Der-li (José María) Liu
Main Taiwanese representative in Spain
The Diplomat in Spain visited the Economic and Cultural Office of Taipei, to interview Ambassador Liu about the latest updates on Sino-Taiwanese relations. After stating that he is very comfortable returning to the Spanish capital, the ambassador points out during his video interview the difficulties that the small island faces to defend its self-determination efforts against mainland China.
Ambassador Liu, at The Diplomat in Spain we know your professional career and we noticed the close relationship you have with the Spanish language. How is that?
Once we enter the ministry of foreign affairs, they always want us to master the language of the country we are going to go to. I am a career diplomat and I have been in the ministry for more than 33 years, in which I always represent a Spanish-speaking country. That is why Spanish is already a part of my life.
Taiwan is a very enigmatic region. We have seen that it has been praised as “one of the best managements of the pandemic” throughout the entire 2020. Yet, at the same time, with a population of 25 million inhabitants, Taiwan has vaccinated less than 30% of its population, and less than 2% have a complete schedule. Why is that?
Since the beginning of the pandemic, Taiwan has always had very good control. Although it is also true that in May of this year, there has been a wave of very negative infections for us.
To date, in Taiwan we have a total of 15,637 cases registered since the begining of the covid-19 pandemic, and 787 deaths. Either way, by the end of July, 30% of the population will already have at least one dose.
I think this is the case partly because before May, the control had been too good and therefore people themselves did not really want to receive vaccines.
But now, we have prepared a massive vaccination campaign and Taiwan has received around 9.5 million doses of vaccines. In addition, we continue to work on a two-way program that includes our own production and the acquisition of doses abroad to satisfy the demands of our population.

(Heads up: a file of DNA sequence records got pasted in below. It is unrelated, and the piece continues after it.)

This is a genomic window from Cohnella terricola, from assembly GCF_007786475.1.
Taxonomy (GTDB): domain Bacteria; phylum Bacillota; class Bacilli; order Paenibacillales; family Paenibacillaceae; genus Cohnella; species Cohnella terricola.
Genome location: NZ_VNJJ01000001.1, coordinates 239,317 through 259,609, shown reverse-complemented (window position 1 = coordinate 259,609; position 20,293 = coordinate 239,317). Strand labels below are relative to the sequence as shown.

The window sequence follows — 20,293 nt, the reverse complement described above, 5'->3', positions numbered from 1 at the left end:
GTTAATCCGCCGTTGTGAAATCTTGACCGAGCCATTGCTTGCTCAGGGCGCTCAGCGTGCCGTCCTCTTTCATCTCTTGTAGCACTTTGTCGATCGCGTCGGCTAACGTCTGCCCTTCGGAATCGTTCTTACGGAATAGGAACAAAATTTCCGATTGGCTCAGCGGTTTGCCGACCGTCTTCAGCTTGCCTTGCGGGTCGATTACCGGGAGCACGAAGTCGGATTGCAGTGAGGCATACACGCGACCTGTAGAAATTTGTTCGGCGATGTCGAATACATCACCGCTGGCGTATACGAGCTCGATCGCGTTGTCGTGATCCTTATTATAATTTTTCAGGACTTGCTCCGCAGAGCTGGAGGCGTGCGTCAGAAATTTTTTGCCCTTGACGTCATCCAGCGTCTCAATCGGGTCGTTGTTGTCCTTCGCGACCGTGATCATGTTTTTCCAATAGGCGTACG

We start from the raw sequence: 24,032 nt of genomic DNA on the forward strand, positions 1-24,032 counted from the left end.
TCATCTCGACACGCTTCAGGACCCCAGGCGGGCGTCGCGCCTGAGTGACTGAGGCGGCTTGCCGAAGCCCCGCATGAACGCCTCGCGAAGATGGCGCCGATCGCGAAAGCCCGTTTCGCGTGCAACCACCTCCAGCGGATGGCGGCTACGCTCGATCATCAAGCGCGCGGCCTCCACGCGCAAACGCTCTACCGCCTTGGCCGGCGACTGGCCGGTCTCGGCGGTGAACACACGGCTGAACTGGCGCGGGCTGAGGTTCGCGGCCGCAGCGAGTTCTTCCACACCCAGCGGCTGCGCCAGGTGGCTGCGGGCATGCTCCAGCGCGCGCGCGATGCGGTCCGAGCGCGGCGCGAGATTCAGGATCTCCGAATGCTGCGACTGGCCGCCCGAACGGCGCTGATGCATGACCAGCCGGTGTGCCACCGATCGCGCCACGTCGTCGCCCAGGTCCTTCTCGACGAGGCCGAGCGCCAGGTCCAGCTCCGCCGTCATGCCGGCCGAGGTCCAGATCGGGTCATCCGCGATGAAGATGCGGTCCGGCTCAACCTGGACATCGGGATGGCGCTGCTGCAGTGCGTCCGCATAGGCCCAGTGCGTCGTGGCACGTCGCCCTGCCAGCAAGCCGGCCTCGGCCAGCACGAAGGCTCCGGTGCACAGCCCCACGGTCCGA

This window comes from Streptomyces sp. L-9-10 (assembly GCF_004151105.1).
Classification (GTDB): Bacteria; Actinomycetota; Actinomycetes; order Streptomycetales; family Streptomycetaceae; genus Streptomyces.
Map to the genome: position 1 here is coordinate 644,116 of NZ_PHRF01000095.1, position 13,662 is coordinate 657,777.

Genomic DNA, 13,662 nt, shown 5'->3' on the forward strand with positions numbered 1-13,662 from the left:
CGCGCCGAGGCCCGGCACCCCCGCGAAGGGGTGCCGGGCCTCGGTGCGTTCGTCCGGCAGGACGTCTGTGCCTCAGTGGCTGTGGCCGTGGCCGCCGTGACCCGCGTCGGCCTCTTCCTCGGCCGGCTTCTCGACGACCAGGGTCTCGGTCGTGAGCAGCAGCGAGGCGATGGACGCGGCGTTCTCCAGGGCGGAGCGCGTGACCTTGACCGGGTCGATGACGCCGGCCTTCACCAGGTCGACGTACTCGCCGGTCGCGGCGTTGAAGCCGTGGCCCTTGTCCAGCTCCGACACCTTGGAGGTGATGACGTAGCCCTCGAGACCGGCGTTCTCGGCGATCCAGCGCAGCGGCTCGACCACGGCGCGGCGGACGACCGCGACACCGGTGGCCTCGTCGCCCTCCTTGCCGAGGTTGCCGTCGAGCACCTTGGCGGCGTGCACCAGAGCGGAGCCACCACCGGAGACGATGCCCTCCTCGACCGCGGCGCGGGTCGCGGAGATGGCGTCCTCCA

For this reason, I say that we have done a very good control, and today the rate of vaccines is getting faster.
What impact has the One-China policy had on pandemic management?
A clear example of the negative consequences of the “One China” policy has been the so-called “vaccine diplomacy”. The sole purpose of vaccines should be to save lives unconditionally. However, the Government of Beijing has turned them into an instrument of blackmail to facilitate their hegemonic expansion.
Some diplomatic allies of Taiwan have been tempted by China to switch diplomatic relations from Taipei to Beijing in exchange for access to Chinese vaccines.
We believe that it is necessary for people’s lives to always be above interests that are not exclusively humanitarian. And we reject that China uses vaccines as an instrument of political manipulation.
Are not the statements you just made contradictory with the speech of “national unity” that President Xi himself made very recently in the celebration of the centenary of the Chinese Communist Party?
After what happened recently in Hong Kong, it is clear that the next target of China’s hegemonic expansion is going to be Taiwan.
The formula “one country, two political systems” has turned out to be a complete failure. And what happened is the clearest proof of the decline in freedom and democracy in Hong Kong, something that people of Taiwan will never accept.
Military demonstrations have increased over the past year in the Taiwan Strait. What future prospects does this bring to the region?
During the past year, the Beijing government sent 2,900 Chinese military aircraft into our air defense identification zone. And this 2021, on April the 12th, China sent 25 military aircraft in a single day. Also, on June 15, in a single day, it dispatched a total of 28 aircraft. In other words, this has already become a common practice, and is the clearest example of the hegemonic expansion of China and the lack of freedoms and democracy of the communist regime.